Code-cracking odyssey makes Royal Society shortlist
An acclaimed book by a University of Manchester zoologist on the DNA revolution has made the shortlist for the UK’s top science book prize.
Professor Matthew Cobb’s book charting the discovery and cracking of the genetic code will take on five others to claim the Royal Society Winton Prize.
In Life's Greatest Secret: The Story of the Race to Crack the Genetic Code, published by Profile Books, Professor Cobb describes how some of the twentieth-century's greatest minds made one of science’s greatest breakthroughs.
Cobb's book traces how in the 1940s and 50s, scientists first realised there was a genetic code, and then set about cracking it.
A final section looks to the future and explores the advances genetic technology may enable us to make, as well as examining the potential dangers.
The Royal Society Winton Prize celebrates outstanding popular science books from around the world and is open to authors of science books written for a non-specialist audience.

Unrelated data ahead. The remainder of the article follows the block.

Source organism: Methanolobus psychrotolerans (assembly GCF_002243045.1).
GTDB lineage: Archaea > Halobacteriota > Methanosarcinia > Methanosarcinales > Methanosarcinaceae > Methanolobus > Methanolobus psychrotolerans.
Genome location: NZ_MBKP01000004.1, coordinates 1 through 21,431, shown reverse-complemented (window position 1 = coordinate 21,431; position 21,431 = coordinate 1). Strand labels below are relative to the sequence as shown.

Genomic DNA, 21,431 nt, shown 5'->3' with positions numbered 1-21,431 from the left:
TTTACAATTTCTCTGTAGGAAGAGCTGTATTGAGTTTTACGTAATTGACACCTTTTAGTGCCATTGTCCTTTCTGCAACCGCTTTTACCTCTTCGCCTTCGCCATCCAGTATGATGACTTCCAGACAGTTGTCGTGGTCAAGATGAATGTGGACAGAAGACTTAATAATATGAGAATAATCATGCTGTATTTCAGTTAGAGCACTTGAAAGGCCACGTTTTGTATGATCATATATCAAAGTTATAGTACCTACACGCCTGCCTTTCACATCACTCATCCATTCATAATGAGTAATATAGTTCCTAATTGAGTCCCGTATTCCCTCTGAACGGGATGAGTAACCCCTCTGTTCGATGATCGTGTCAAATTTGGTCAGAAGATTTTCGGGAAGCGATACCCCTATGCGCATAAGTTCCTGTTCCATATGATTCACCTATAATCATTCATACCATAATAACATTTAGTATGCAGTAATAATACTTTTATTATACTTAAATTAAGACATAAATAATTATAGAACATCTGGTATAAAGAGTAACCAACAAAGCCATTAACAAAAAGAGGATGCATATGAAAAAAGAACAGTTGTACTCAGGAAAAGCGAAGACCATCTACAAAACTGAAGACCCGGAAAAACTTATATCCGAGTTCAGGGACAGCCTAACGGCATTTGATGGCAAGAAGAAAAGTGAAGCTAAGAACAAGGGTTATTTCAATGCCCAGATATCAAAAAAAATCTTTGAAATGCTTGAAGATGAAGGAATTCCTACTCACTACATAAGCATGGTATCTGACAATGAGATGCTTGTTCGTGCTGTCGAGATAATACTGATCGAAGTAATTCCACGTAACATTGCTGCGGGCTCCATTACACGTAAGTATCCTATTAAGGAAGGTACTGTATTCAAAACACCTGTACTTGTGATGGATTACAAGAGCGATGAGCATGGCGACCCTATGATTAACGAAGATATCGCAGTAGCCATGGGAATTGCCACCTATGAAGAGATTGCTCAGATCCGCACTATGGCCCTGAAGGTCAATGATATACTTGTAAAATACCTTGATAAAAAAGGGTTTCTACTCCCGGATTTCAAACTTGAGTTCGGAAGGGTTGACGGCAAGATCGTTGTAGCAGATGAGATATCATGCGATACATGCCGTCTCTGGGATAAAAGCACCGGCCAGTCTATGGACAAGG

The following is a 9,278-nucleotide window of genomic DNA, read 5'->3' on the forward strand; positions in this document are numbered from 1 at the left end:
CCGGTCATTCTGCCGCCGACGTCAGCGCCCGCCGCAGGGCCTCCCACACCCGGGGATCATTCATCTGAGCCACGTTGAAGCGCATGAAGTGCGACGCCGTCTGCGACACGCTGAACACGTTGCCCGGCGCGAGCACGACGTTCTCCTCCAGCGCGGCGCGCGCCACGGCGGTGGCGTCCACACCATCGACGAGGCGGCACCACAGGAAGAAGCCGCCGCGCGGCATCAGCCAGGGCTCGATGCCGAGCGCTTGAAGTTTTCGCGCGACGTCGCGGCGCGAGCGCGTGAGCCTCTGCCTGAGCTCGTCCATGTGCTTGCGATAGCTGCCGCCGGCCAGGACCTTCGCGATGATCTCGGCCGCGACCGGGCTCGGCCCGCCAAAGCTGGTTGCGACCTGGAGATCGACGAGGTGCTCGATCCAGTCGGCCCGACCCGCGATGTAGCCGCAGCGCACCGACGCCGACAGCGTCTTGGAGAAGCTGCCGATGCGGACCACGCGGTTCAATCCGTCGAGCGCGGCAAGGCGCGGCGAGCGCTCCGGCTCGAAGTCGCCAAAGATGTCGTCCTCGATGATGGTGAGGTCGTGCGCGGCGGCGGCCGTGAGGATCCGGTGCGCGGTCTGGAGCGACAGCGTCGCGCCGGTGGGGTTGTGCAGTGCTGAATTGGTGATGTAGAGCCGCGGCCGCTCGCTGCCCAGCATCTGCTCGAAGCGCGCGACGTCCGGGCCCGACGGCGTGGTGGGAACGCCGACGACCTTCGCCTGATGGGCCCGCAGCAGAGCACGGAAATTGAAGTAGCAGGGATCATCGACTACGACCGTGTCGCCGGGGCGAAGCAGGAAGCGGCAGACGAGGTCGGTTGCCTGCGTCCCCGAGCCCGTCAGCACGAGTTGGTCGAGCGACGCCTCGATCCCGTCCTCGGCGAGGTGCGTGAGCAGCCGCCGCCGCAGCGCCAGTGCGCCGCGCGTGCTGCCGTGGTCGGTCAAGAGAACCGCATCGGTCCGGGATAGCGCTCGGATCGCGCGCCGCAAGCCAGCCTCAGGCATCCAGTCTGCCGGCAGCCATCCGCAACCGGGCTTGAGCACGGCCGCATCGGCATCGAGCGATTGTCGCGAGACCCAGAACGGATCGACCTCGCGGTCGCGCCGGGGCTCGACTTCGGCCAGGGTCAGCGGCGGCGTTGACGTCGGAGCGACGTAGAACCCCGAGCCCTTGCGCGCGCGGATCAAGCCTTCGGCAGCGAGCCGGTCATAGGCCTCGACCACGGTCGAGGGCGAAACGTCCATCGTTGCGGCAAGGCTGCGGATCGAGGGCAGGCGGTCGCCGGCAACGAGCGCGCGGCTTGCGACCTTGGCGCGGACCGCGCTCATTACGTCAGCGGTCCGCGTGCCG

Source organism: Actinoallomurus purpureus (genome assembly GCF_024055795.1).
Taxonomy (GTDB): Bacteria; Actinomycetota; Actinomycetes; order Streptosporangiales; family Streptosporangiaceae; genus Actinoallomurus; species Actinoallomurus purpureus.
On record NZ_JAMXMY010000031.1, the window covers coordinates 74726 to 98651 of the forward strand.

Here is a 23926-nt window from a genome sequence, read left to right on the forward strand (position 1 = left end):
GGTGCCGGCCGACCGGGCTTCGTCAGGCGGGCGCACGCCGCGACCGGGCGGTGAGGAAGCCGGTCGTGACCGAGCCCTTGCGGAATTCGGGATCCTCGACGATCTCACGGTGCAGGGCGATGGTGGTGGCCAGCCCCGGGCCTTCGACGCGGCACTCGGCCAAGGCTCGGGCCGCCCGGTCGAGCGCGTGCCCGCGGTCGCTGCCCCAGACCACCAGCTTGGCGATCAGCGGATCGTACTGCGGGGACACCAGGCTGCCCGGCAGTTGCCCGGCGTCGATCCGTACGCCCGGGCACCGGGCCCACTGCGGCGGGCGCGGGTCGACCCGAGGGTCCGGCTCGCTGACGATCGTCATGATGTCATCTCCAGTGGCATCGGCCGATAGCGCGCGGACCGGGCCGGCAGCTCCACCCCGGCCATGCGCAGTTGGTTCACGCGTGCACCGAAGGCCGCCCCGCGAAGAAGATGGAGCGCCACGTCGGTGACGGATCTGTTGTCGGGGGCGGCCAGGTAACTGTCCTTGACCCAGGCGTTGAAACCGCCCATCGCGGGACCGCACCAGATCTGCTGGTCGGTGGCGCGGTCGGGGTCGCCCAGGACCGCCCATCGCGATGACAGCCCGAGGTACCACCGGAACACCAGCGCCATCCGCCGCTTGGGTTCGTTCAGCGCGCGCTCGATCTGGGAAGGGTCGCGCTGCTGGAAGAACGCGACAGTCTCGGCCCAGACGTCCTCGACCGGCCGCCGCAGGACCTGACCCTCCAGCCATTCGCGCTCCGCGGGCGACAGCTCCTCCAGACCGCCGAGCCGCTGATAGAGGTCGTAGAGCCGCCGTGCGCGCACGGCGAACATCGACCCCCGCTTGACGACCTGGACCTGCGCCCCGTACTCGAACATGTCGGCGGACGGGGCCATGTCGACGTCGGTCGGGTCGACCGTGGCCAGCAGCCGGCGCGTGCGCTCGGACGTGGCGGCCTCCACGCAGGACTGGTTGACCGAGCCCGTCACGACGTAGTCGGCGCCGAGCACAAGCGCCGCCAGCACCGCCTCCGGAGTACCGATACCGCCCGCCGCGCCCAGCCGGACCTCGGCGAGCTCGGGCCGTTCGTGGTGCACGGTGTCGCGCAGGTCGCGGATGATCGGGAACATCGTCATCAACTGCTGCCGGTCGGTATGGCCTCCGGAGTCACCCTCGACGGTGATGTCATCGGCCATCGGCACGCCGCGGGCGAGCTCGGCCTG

The judges this year include mathematician and Royal Society Fellow Ian Stewart, award-winning author Sarah Waters, Channel 4 anchor Krishnan Guru-Murthy and science journalist Dr Adam Rutherford.
The book has been receive rave reviews in the press: the Observer describing it as 'authoritative... thrilling.. a first-class read', and the Guardian called it as a "masterly account.. a delight".
The Sunday Times described it as "a compelling fusion of science, history and biography". Professor Brian Cox called it 'Bloody brilliant!'
The winner will crowned at a ceremony on 24 September, and will receive a cheque for £25,000, with £2,500 awarded to each of other five shortlisted authors.
• The Man Who Couldn’t Stop by David Adam
• Alex Through the Looking-Glass: How Life Reflects Numbers and Numbers Reflect Life by Alex Bellos
• Smashing Physics: Inside the World’s Biggest Experiment by Jon Butterworth
• Life on the Edge: The Coming of Age of Quantum Biology by Johnjoe Mcfadden and Professor Jim Al-Khalili
• Adventures in the Anthropocene: A Journey to the Heart of the Planet we Made by Gaia Vince
Professor Cobb said: “I’m delighted and honoured that Life's Greatest Secret has made it onto the shortlist of this prestigious prize. I hope that it will inform and inspire readers, in particular school and university students.”
Notes for editors
Life's Greatest Secret is published by Profile Books
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